Buying a new car can be a fantastic feeling. Walking Driving from the dealership with a new set of wheels will fill our minds with joyous thoughts. But there’s something else that’s even more satisfying and pleasuring than this. It’s when you go to a barn, and you find some cool stuff. Barn finds are antique cars often in derelict forms that we rediscover, usually in barns, sheds, or something similar.
You can compare barn finding to treasure hunting. But with barn finds, risks and rewards both are less severe. Come to think of it, we can say that people who go to barn finds are kinda like archeologists, but for automobiles. That brings us to the YouTube channel Auto Archaeology. Ryan Brutt is a fellow Automotive Archaeologist and the guy who runs this channel.
He travels around the country and documents cool and unique Barn Finds. Ryan has been doing this for more than a decade, and he has found some hidden gems stashed in all sorts of situations. In late 2020, Ryan found an outstanding collection of legit cars, including a rare General Motors specimen, that had been stashed away in a tin barn for decades. The family was clearing the property and was getting them ready for auction. Let’s see what kinds of antiques Ryan found in this place.
A Wild Oakland Makes An Appearance
If you don’t know or remember what Oakland is, don’t worry. It stopped making cars under that name in 1931. General Motors bought Oakland Motors in 1909 and continued selling fairly priced cars under the same name. But in 1931, GM dropped the brand in favor of another brand, and that brand is Pontiac. These Oakland cars were famous for having flathead V8s.
In front of Oakland, we see a wall riddled with old-school automobile parts. The shelf has vintage music systems (more likely CB radio players of the bygone era) on the top. We also see several headlight units hanging off the wall right below the roof as well. Look further, and you will find some old-school four-spoke steering wheels and even more headlight units at the corner, but these are steel or chrome.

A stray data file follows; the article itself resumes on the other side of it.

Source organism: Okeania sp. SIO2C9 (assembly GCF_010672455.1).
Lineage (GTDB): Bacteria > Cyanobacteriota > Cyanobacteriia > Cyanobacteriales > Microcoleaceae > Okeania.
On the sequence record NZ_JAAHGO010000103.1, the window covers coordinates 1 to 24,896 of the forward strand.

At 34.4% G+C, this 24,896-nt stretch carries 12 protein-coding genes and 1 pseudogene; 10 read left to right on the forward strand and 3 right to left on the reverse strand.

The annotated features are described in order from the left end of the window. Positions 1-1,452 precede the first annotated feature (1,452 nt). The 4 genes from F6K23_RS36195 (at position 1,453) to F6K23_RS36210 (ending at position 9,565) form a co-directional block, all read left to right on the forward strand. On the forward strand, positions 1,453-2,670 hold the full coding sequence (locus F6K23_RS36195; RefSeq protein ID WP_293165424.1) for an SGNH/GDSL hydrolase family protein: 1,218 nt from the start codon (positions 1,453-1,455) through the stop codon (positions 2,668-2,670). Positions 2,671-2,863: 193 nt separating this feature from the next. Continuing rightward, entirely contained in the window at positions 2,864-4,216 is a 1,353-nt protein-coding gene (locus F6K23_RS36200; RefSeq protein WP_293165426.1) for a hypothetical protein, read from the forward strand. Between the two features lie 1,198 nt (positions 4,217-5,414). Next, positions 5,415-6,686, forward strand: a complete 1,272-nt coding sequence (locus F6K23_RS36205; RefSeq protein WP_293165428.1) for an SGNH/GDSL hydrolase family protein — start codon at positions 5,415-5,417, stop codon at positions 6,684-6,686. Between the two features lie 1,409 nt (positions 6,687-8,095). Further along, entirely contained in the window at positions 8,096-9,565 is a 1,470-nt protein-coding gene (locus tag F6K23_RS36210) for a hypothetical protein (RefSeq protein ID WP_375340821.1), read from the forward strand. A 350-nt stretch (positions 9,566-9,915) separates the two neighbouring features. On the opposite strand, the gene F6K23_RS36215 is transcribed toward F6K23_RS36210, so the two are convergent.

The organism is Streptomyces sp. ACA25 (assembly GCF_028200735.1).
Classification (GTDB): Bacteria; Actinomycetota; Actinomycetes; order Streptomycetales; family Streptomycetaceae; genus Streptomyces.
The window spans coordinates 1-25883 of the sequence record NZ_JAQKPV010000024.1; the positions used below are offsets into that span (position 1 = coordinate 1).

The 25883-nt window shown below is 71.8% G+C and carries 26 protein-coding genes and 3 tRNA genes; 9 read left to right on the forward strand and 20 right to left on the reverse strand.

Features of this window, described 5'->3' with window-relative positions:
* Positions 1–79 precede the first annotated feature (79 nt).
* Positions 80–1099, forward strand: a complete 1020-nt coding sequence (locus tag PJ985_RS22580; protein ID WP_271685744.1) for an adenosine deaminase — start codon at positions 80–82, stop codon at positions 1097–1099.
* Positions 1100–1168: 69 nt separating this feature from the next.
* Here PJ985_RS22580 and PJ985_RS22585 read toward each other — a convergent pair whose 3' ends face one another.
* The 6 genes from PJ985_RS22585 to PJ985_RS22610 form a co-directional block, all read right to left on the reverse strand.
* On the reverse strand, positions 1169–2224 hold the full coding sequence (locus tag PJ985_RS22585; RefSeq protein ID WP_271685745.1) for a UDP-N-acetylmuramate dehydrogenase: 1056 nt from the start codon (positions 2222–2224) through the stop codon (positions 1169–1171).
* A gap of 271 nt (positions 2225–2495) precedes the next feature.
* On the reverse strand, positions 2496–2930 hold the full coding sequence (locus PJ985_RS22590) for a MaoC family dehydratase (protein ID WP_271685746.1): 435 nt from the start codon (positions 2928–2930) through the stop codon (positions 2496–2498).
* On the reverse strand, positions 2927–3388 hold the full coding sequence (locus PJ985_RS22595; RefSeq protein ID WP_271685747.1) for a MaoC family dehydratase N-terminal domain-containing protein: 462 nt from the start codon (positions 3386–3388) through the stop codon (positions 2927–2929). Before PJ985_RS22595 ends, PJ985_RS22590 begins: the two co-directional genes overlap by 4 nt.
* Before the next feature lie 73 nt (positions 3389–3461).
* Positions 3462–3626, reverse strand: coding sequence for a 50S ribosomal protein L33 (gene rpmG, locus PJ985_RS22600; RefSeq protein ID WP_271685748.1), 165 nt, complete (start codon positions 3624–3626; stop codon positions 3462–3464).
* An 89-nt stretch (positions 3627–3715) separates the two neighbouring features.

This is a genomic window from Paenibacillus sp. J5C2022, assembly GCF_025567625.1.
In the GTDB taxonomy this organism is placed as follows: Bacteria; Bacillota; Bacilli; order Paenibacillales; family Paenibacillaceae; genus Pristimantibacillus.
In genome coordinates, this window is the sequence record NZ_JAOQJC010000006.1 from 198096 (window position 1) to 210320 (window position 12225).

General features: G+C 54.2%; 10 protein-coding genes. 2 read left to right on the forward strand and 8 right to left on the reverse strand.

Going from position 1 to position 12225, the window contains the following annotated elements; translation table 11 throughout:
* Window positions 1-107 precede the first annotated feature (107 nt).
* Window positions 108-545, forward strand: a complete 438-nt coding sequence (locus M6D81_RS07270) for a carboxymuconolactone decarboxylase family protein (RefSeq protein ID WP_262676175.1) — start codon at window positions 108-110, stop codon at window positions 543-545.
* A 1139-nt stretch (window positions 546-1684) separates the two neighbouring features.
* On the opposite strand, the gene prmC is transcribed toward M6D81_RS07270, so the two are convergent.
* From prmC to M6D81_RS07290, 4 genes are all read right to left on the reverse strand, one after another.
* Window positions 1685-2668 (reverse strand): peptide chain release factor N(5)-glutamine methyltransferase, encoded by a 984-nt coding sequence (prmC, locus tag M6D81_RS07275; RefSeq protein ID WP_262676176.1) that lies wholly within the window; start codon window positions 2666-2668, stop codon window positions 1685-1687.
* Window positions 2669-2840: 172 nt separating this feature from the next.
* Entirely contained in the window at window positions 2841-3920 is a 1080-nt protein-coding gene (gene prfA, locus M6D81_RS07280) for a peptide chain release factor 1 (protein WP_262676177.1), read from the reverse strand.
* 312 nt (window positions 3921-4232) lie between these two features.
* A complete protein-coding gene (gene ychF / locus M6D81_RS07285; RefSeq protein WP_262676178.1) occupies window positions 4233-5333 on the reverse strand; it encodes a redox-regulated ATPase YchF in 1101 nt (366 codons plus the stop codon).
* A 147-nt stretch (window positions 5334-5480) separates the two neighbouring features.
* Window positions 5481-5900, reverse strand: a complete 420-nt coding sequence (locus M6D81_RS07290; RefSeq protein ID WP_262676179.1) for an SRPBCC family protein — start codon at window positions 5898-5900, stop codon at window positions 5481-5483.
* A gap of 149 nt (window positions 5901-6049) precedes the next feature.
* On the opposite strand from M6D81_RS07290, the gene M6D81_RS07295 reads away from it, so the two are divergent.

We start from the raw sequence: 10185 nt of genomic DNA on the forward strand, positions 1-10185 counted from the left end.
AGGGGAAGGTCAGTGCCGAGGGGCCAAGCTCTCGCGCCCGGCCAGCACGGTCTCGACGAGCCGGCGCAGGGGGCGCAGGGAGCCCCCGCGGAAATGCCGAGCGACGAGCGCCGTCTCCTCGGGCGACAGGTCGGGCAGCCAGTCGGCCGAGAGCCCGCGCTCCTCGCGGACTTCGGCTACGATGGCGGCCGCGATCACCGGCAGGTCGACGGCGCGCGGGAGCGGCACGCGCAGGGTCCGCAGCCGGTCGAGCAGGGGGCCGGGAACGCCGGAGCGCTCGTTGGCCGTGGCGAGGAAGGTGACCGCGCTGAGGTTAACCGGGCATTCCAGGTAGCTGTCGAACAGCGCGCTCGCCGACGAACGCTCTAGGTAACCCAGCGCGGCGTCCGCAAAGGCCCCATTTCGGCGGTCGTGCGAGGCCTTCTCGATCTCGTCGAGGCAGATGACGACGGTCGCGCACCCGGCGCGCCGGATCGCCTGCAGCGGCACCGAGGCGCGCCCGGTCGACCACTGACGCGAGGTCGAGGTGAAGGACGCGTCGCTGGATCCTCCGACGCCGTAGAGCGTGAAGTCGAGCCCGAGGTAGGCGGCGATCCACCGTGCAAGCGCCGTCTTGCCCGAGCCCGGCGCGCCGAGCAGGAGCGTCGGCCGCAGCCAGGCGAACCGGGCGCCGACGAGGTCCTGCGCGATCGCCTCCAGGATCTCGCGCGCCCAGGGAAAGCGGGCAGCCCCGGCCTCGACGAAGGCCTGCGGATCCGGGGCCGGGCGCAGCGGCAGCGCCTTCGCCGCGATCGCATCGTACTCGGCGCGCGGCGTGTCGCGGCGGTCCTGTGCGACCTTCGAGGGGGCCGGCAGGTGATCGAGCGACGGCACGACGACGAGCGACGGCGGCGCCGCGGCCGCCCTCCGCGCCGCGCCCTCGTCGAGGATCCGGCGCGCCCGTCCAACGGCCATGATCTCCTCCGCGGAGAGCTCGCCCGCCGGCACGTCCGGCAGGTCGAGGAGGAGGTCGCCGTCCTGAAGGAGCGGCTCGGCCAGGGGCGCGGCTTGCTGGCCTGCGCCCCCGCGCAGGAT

Below the radio transmitter, in the shelf boxes, are more indistinct parts and enough wires to gift-wrap a car, maybe a smaller one. We can certainly say that the person who stored everything has done a somewhat tidy job here. Next to the wires is a whole compartment full of fuel pumps and a couple of diaphragm kits. Right below those was a compartment of rotors, many of which were for old Dodge models.
The Preserved Parts Are Not Over Yet
Ashtrays and royal-looking cutlery were pretty popular in the old days. Since the barn is like a time capsule of the previous century, you bet there are lots of ashtrays and royal-looking cutlery. The previous century, unfortunately, witnessed war or two, and the barn reminds us of that because there are old military lights as well.
Amidst a bunch of cool but almost unidentifiable stuff, there’s a dope metal plate that says, “COMMON SENSE NOW OR PRAYERS LATER”. In the middle of the barn, there’s a 1930 Packard, giving company to the Oakland we saw earlier. During the 1930s, Packard automobiles were highly competitive in the high-end American luxury vehicles.
There’s A Willys Jeep In Here Too!
How can anyone forget the success and importance of Willy’s Jeep? These things are rugged and could withstand a lot, yet this one was in worse condition than the Oakland and Packard. Other vehicles included something that resembles a Ford Model T, but is in too terrible a shape to be sure, and a few tractors too. Judging by the looks of the tractors, we’d say they were from the ‘60s or late ‘50s. Some of them seem to be even older than that. Most of the stuff looks like it belonged to the ‘50s or earlier, perhaps except for the tractors.
The Fate Of These Cars
According to Ryan, the owners of the barn had stated that they were supposed to go under the hammer in late 2020. There’s no way of telling if they got auctioned or not, but there’s a good chance that they did. Now, hopefully, the new owner (s) of these beautiful vintage cars aren’t letting them collect dust. The owners of the barn have said that they hadn’t used the barn since as early as the ‘70s!
At least, they didn’t let any harm come to them apart from time. Ryan wanted to get a few pieces and components for himself, but he couldn’t get his hands on any of them. The owners wanted to sell everything in there in the auction, and hence they were documenting the barn in the first place.
Sources: Youtube, General Motors
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